how to remove hidden os

June 2, 2012 at 22:04:10
Specs: Windows 7
how can i remove my hidden os from my d: drive

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#1
June 3, 2012 at 00:12:12
Wipe drive D or delete OS files. Some files will refuse to go, u will need to delete them with Linux live disc.

You know the real meaning of peace only if you have been through the war.


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#2
June 3, 2012 at 01:00:30
What exactly do you mean by "hidden os" ?
Are these the hidden operating system restore files ? IF so then deleting them or formatting the partition they are on will remove your ability to perform a factory restore of the system if you ever suffer a catastrophic system failure.

Goin' Fishin' (Some day)


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#3
June 3, 2012 at 05:57:35
Agree with Richard59. You need to be certain that these files aren't needed for re-installation after a serious failure. If they aren't taking up that much space, leave them be...

"Channeling the spirit of jboy..."


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Related Solutions

#4
June 3, 2012 at 07:53:17
banur

Do you have a set of disks to restore your computer to its factory state? The hidden D partition is there for that reason. If you have a working set of restore disks then you can safely remove those files.

If you never made that restore disks then I suggest you read your manual to learn how and then burn a set of restore disks.


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#5
June 3, 2012 at 08:55:47
As the others have said, the hidden partition is probably the recovery partition which means you are most likely asking about an OEM system (Dell, HP/Compaq, Gateway, etc).

I can tell you what I did when I bought an HP laptop in the fall. I created the full set of recovery discs (7 DVDs), then deleted both the Recovery & HP_Tools partitions. That left me with the hidden System partition & C: partition, plus unallocated space. I combined the unallocated space with C:, then divided C: into 2 partitions (one for Windows & programs, the other for storage). In the end, the 500GB HDD was partitioned as:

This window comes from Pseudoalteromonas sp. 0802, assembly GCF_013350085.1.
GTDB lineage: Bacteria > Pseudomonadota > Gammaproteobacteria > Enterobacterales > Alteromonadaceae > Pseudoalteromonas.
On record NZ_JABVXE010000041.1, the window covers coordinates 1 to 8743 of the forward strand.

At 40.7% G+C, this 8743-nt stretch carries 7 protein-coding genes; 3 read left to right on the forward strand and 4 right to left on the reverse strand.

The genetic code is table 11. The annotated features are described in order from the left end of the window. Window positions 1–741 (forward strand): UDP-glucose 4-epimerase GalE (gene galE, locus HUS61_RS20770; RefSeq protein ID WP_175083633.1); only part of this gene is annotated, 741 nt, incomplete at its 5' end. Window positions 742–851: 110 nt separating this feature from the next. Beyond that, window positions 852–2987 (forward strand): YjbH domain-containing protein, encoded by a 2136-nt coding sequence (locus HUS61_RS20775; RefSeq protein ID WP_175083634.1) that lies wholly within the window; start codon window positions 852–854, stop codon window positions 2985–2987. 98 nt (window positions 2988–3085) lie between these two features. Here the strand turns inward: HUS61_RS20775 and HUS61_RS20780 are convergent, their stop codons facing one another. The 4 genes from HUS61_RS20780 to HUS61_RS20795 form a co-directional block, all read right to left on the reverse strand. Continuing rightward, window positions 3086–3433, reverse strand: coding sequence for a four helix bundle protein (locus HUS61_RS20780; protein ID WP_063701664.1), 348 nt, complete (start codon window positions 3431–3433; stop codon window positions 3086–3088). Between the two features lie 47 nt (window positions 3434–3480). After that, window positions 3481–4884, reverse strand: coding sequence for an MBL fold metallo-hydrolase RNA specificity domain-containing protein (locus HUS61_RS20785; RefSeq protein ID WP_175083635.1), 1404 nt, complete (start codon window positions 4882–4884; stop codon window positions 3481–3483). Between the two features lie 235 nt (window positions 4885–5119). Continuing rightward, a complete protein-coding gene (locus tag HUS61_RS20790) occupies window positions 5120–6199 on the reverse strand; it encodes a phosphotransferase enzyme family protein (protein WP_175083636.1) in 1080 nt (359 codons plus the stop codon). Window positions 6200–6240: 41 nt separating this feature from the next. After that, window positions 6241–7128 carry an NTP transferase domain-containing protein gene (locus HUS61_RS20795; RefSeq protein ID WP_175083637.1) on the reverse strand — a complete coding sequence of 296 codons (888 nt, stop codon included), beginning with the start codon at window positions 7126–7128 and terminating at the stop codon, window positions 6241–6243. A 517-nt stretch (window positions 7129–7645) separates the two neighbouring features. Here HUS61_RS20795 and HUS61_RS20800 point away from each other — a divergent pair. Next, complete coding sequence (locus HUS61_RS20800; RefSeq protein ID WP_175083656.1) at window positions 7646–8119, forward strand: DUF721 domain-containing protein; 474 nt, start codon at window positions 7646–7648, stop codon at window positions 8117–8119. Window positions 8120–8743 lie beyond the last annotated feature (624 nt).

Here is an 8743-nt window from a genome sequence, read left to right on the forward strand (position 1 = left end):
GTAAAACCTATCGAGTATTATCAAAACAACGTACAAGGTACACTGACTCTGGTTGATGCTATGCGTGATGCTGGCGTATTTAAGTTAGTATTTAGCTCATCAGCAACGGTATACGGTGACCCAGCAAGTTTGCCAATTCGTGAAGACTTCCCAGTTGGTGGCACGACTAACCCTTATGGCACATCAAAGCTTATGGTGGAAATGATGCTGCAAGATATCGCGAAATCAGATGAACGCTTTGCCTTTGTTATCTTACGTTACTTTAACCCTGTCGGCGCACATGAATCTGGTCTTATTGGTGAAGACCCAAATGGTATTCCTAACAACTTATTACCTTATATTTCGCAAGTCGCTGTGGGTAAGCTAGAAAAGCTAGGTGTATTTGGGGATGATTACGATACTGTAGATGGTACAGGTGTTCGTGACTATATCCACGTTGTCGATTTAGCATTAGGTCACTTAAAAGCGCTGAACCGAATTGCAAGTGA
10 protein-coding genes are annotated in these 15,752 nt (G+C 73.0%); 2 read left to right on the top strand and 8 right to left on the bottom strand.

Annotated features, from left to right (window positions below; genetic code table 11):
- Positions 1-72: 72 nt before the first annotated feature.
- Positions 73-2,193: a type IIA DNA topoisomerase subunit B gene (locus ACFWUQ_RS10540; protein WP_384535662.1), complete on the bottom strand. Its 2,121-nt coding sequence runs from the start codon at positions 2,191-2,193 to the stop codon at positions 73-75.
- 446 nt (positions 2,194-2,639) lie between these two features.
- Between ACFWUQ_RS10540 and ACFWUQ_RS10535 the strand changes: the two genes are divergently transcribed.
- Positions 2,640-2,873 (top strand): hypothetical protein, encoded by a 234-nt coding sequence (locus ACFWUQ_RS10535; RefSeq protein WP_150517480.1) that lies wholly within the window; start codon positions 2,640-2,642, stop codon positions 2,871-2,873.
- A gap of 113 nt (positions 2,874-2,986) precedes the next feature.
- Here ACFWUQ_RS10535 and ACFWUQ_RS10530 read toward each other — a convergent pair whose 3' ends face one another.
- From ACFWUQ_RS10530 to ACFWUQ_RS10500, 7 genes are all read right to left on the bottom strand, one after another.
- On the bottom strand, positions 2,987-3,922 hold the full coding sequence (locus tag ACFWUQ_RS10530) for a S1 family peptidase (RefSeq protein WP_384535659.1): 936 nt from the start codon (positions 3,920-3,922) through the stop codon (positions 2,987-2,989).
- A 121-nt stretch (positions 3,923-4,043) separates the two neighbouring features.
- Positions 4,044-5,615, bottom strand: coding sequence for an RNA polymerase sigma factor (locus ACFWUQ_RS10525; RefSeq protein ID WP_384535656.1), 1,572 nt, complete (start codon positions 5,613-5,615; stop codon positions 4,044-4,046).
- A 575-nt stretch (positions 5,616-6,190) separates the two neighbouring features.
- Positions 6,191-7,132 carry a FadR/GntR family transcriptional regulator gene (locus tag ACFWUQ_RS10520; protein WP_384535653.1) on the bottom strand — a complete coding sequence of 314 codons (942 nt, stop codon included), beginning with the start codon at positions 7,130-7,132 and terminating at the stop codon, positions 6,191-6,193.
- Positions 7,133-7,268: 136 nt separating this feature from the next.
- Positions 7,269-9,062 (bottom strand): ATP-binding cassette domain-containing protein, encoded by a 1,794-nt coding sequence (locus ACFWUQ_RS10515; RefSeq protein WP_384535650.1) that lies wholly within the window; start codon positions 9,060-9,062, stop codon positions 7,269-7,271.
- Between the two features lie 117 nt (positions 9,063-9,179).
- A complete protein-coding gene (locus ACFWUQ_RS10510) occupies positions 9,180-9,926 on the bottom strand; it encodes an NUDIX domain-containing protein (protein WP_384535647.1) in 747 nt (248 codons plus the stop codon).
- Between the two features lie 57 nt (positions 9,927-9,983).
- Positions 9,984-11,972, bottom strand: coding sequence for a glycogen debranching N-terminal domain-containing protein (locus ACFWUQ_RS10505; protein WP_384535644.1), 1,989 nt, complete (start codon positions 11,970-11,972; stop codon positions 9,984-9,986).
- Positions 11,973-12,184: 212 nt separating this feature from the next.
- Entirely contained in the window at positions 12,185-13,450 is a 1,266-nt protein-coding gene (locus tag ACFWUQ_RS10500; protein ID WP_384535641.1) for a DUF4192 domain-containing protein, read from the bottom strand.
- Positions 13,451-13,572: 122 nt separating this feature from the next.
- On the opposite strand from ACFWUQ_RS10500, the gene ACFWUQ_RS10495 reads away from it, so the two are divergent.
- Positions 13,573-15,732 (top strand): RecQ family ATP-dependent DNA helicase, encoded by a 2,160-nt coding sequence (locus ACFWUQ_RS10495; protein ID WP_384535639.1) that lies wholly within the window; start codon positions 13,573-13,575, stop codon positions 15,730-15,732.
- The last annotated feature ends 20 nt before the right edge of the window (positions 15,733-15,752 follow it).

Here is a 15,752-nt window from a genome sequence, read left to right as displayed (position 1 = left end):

System (hidden) - 200MB
C: (OS) - 200GB
D: (Storage) - 265GB

I did all the above using EASEUS Partition Master Home Edition.


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#6
June 3, 2012 at 09:44:00
Personal i don't like restore partition because they are out of date(most don't come with latest SP & drivers, i hate SP update process) and they come with bloatware. I always wipe the whole hard drive and start from scratch(less than 15 minutes to install win 7 SP1).

You know the real meaning of peace only if you have been through the war.


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#7
June 3, 2012 at 12:04:17
kuwese

What are you going to use for an installation disk if you do that.

You can tweak the files on the C partition by removing the bloatware. Then update the drivers and image the C partition. Verify the image disk works then wipe the entire drive like riider mentioned.

95% of users never bother to make any restore disks. The original restore disks are good because you can fully restore to factory condition when it is time to dispose of the computer.

Used computers without an OS and at least a lite version of a word processing program are not worth much.


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#8
June 3, 2012 at 12:25:10
I have win 7 disc(4.7GB dvd) which i use for installation. Tweaking and updating OS SP takes time.

It takes less time if i use my dvd. All i have to do after installation is to install drivers and few necessary apps. Last time i restored samsung laptop and it took time to update to the latest service pack.

I also think many laptop owners don't know restore partition exist in their system.

You know the real meaning of peace only if you have been through the war.


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#9
June 3, 2012 at 12:39:33
Many users aren't capable of recognizing and remove these bloatware, some bloatware are hard to remove. I have seen people running two AV soft because the one that came with the system refuse to go. Also tweaking is hard job for a normal user.

You know the real meaning of peace only if you have been through the war.


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#10
June 3, 2012 at 18:46:04
kuwese

So your solution is to buy another copy of Windows to install on a computer that came with Windows?


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